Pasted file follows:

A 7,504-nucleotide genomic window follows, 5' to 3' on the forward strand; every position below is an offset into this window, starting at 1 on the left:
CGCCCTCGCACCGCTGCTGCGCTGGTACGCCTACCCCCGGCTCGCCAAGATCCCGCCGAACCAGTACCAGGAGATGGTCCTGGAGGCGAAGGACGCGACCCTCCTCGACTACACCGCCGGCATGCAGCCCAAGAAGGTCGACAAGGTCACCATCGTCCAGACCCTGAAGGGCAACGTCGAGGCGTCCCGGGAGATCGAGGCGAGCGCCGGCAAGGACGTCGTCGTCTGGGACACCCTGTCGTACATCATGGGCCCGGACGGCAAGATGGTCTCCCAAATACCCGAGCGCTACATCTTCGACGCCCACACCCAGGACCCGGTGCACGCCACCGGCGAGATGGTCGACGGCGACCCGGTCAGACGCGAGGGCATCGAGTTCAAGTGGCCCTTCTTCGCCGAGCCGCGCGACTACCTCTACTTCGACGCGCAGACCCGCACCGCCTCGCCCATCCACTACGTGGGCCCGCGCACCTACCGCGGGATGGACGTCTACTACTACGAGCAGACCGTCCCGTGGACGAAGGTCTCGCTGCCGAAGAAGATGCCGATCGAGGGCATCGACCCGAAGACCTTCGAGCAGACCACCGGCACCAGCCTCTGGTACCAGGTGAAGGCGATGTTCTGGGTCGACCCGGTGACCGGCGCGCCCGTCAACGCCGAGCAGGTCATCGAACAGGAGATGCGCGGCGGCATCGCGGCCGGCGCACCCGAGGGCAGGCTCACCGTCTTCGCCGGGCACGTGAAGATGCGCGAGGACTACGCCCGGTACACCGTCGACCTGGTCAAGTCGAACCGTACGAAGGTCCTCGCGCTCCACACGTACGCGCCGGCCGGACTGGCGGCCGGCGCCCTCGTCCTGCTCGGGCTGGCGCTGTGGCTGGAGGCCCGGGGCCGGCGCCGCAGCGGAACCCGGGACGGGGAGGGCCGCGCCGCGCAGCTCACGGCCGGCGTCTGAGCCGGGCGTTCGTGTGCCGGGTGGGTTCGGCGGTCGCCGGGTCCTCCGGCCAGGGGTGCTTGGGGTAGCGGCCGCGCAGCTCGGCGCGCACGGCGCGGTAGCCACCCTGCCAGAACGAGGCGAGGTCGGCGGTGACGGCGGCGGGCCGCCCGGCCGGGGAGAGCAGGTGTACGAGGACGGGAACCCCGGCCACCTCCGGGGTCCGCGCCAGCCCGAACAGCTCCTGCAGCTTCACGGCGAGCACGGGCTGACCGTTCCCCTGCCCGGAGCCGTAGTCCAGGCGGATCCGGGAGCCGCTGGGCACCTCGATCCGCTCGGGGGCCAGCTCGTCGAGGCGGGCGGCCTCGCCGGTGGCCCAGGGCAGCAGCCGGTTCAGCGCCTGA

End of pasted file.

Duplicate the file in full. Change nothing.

A 7,504-nucleotide genomic window follows, 5' to 3' on the forward strand; every position below is an offset into this window, starting at 1 on the left:
CGCCCTCGCACCGCTGCTGCGCTGGTACGCCTACCCCCGGCTCGCCAAGATCCCGCCGAACCAGTACCAGGAGATGGTCCTGGAGGCGAAGGACGCGACCCTCCTCGACTACACCGCCGGCATGCAGCCCAAGAAGGTCGACAAGGTCACCATCGTCCAGACCCTGAAGGGCAACGTCGAGGCGTCCCGGGAGATCGAGGCGAGCGCCGGCAAGGACGTCGTCGTCTGGGACACCCTGTCGTACATCATGGGCCCGGACGGCAAGATGGTCTCCCAAATACCCGAGCGCTACATCTTCGACGCCCACACCCAGGACCCGGTGCACGCCACCGGCGAGATGGTCGACGGCGACCCGGTCAGACGCGAGGGCATCGAGTTCAAGTGGCCCTTCTTCGCCGAGCCGCGCGACTACCTCTACTTCGACGCGCAGACCCGCACCGCCTCGCCCATCCACTACGTGGGCCCGCGCACCTACCGCGGGATGGACGTCTACTACTACGAGCAGACCGTCCCGTGGACGAAGGTCTCGCTGCCGAAGAAGATGCCGATCGAGGGCATCGACCCGAAGACCTTCGAGCAGACCACCGGCACCAGCCTCTGGTACCAGGTGAAGGCGATGTTCTGGGTCGACCCGGTGACCGGCGCGCCCGTCAACGCCGAGCAGGTCATCGAACAGGAGATGCGCGGCGGCATCGCGGCCGGCGCACCCGAGGGCAGGCTCACCGTCTTCGCCGGGCACGTGAAGATGCGCGAGGACTACGCCCGGTACACCGTCGACCTGGTCAAGTCGAACCGTACGAAGGTCCTCGCGCTCCACACGTACGCGCCGGCCGGACTGGCGGCCGGCGCCCTCGTCCTGCTCGGGCTGGCGCTGTGGCTGGAGGCCCGGGGCCGGCGCCGCAGCGGAACCCGGGACGGGGAGGGCCGCGCCGCGCAGCTCACGGCCGGCGTCTGAGCCGGGCGTTCGTGTGCCGGGTGGGTTCGGCGGTCGCCGGGTCCTCCGGCCAGGGGTGCTTGGGGTAGCGGCCGCGCAGCTCGGCGCGCACGGCGCGGTAGCCACCCTGCCAGAACGAGGCGAGGTCGGCGGTGACGGCGGCGGGCCGCCCGGCCGGGGAGAGCAGGTGTACGAGGACGGGAACCCCGGCCACCTCCGGGGTCCGCGCCAGCCCGAACAGCTCCTGCAGCTTCACGGCGAGCACGGGCTGACCGTTCCCCTGCCCGGAGCCGTAGTCCAGGCGGATCCGGGAGCCGCTGGGCACCTCGATCCGCTCGGGGGCCAGCTCGTCGAGGCGGGCGGCCTCGCCGGTGGCCCAGGGCAGCAGCCGGTTCAGCGCCTGA